It’s essential to review the resource allocation plan from time to time, in order to minimize over/under allocation issues. When a large team is working on a number of projects, the small issues and details that arise (and they ALWAYS do) often take additional time to complete, but in most cases, they are so insignificant that a good team player will not voice them: they will simply proceed with fixing the problem.

As more and more time goes by though, the number of those mini-problems grows, and even though they get solved along the way, team members unconsciously work longer on a project than they are supposed to, which automatically leaves less time for other projects. And that’s how a mess is created practically out of nothing.

Knowing this, review the resource allocation plan with your team at least once a month to make sure everything is under control.

Prioritize projects

When dealing with a project with high priority, it might be a good idea to allocate more resources to that project than normal, to help finish it sooner. However, this can be tricky.

When allocating too many resources for a certain project, you need to make sure that you aren’t hurting (or at least not too much) others. For example, if the project is short-term, this will be a good idea.

Another thing to keep in mind is the individual skills and differences of your team. There are people who typically work faster than others, so when dealing with high-priority projects, have the faster guys deal with it.

The Definitive Guide to Project Resource Management

Practice transparency

When dealing with wrong resource allocation, it’s almost impossible to set things right if you don’t know the full story. Each team member should always communicate any problems/issues that they faced or solved during the process, which came up out of nowhere and required additional time to complete.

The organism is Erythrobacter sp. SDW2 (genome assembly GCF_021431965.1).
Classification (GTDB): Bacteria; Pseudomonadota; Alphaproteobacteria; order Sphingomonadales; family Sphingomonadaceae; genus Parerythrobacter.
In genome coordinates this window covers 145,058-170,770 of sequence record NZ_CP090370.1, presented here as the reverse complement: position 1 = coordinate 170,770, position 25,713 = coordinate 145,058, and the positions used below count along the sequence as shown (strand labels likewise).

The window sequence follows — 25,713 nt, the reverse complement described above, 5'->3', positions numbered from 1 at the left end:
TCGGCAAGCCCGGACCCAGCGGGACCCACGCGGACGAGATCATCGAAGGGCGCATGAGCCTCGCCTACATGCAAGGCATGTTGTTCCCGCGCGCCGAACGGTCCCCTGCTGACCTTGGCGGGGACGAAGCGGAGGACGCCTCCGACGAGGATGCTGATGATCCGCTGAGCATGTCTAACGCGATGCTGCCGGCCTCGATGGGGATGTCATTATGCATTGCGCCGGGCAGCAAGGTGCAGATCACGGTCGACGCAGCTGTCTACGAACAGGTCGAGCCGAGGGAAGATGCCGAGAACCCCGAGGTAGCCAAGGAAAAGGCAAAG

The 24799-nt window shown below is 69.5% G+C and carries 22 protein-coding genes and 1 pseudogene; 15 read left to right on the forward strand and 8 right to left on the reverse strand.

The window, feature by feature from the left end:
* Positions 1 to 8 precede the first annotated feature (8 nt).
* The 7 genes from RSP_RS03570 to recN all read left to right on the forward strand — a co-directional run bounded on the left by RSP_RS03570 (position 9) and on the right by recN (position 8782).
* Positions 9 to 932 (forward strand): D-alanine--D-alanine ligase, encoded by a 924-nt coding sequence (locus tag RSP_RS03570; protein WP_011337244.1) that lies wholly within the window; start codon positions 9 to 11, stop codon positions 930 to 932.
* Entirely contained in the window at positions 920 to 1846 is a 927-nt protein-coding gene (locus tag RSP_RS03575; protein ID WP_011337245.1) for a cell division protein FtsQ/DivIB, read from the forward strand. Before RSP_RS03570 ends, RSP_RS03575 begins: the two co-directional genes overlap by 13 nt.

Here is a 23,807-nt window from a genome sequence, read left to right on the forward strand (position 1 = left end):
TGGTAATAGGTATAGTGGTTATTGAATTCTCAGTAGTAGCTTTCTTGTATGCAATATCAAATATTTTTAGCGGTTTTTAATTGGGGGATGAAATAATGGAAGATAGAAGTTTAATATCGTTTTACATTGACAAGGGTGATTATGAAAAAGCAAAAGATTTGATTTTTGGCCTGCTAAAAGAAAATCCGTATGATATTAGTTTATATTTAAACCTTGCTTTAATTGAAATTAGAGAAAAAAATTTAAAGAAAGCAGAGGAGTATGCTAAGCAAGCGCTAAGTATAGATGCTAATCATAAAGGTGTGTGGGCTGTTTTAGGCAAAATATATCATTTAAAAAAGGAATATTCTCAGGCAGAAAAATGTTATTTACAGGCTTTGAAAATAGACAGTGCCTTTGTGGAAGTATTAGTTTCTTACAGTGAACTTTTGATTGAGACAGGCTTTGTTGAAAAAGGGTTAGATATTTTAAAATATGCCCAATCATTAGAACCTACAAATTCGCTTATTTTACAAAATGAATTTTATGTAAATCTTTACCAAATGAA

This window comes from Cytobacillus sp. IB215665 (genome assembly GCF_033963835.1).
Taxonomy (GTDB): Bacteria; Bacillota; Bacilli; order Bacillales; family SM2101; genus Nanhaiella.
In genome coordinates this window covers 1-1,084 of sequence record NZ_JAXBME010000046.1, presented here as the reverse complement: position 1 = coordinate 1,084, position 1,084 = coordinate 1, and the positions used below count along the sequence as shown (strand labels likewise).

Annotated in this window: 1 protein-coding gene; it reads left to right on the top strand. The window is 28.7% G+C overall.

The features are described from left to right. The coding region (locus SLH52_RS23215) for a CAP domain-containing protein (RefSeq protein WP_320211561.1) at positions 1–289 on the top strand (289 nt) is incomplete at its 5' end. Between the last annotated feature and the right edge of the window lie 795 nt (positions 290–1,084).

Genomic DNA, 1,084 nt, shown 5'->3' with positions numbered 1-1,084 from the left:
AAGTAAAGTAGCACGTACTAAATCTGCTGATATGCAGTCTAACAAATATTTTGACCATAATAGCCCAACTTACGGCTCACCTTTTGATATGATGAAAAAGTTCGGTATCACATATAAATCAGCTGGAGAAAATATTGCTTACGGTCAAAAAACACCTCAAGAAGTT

The more information you gather, the more effectively you will be able to distribute tasks between team members, taking into consideration time, individual skill, the number of people needed, etc.

Encourage better communication and teamwork

Finally, regardless of how good you are at management, it’s always going to be harder to do it all alone. Team members often know better how much time they need to complete a task, or how much extra time they might have during the working day.

Encouraging better communication between team members will help sort things out faster. For example, if a team member suddenly faces a problem that he can’t complete due to lack of time, skill, or something else, another team member with better skills or more time to spare can rush to help. This way, you will not only give your team a lot more freedom in their daily activities but also make sure that emergencies/unexpected issues will be dealt with more efficiently.

Proper recourse allocation is one of the hardest parts of your marketing strategy. At the end of the day, you might not be able to utilize all resources at 100%, no matter how hard you try. The best advice will be: In case when one approach doesn’t work, try another route.

Oh yeah, and don’t try to do it alone. Marketing isn’t called a team sport for anything -)